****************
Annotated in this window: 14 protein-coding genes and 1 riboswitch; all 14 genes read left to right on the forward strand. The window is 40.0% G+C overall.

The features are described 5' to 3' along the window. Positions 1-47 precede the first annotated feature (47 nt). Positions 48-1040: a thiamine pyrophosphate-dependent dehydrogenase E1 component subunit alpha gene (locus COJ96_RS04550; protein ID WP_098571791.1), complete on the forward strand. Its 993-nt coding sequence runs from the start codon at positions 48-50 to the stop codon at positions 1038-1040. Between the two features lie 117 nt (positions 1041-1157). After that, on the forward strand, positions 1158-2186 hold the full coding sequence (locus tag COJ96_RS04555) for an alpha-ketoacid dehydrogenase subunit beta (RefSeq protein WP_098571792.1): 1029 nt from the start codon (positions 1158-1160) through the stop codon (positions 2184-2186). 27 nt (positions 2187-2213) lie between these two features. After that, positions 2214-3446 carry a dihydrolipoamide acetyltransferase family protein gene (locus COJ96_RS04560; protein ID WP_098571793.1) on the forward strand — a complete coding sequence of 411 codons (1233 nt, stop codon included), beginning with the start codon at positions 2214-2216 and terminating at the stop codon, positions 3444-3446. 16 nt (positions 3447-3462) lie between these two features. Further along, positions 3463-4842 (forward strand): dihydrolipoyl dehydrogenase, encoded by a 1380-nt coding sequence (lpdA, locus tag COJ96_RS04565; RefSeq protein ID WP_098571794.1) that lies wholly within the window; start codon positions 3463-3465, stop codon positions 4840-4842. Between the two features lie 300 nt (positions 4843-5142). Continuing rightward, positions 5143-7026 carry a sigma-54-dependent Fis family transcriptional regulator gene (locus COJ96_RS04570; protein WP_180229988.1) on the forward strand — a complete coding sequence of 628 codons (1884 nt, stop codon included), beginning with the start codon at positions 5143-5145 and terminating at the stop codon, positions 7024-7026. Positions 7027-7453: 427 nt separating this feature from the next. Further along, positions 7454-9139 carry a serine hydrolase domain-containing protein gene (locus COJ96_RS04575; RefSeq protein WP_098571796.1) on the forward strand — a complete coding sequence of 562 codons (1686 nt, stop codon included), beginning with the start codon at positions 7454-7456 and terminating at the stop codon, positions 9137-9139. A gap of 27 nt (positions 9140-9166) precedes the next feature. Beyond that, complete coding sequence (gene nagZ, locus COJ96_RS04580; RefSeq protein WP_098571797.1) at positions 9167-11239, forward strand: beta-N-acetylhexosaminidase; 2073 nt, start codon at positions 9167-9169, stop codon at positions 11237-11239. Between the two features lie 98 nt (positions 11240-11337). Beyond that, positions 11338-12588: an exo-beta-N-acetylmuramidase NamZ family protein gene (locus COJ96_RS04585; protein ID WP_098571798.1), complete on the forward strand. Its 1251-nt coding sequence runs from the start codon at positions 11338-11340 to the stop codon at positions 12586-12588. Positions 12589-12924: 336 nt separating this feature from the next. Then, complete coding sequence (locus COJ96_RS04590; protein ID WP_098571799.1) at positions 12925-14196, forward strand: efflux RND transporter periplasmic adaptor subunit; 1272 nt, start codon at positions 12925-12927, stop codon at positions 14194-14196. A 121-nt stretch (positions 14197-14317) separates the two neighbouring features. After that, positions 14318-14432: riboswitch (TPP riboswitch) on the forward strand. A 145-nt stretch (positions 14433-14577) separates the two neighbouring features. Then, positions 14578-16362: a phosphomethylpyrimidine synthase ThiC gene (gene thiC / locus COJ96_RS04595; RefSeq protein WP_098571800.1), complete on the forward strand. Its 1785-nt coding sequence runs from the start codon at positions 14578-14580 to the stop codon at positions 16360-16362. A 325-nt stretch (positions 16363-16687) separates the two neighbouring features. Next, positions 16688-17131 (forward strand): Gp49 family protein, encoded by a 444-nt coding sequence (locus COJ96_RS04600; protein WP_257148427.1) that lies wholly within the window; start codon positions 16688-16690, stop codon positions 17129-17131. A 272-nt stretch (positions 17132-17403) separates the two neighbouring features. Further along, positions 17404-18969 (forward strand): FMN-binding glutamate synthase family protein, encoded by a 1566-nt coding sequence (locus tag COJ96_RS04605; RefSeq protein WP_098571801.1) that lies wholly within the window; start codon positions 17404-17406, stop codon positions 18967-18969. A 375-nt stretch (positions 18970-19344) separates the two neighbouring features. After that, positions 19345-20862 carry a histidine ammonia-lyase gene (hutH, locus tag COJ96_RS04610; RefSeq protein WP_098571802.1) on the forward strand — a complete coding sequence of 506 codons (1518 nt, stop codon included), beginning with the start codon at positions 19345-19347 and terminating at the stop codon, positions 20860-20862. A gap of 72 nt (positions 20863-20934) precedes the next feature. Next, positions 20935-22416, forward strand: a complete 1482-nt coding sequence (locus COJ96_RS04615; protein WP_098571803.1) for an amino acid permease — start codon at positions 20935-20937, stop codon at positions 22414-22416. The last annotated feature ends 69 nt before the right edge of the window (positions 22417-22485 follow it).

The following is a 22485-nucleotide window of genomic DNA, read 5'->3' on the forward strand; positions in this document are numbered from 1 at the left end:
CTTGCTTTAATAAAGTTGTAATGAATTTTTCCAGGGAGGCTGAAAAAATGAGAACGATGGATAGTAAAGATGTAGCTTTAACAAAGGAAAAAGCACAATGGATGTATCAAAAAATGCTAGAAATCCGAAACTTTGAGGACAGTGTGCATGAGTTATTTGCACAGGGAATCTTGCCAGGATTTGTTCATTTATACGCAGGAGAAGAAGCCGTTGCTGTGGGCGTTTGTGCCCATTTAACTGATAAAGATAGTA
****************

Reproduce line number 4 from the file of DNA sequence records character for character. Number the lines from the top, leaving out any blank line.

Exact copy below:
CTTGCTTTAATAAAGTTGTAATGAATTTTTCCAGGGAGGCTGAAAAAATGAGAACGATGGATAGTAAAGATGTAGCTTTAACAAAGGAAAAAGCACAATGGATGTATCAAAAAATGCTAGAAATCCGAAACTTTGAGGACAGTGTGCATGAGTTATTTGCACAGGGAATCTTGCCAGGATTTGTTCATTTATACGCAGGAGAAGAAGCCGTTGCTGTGGGCGTTTGTGCCCATTTAACTGATAAAGATAGTA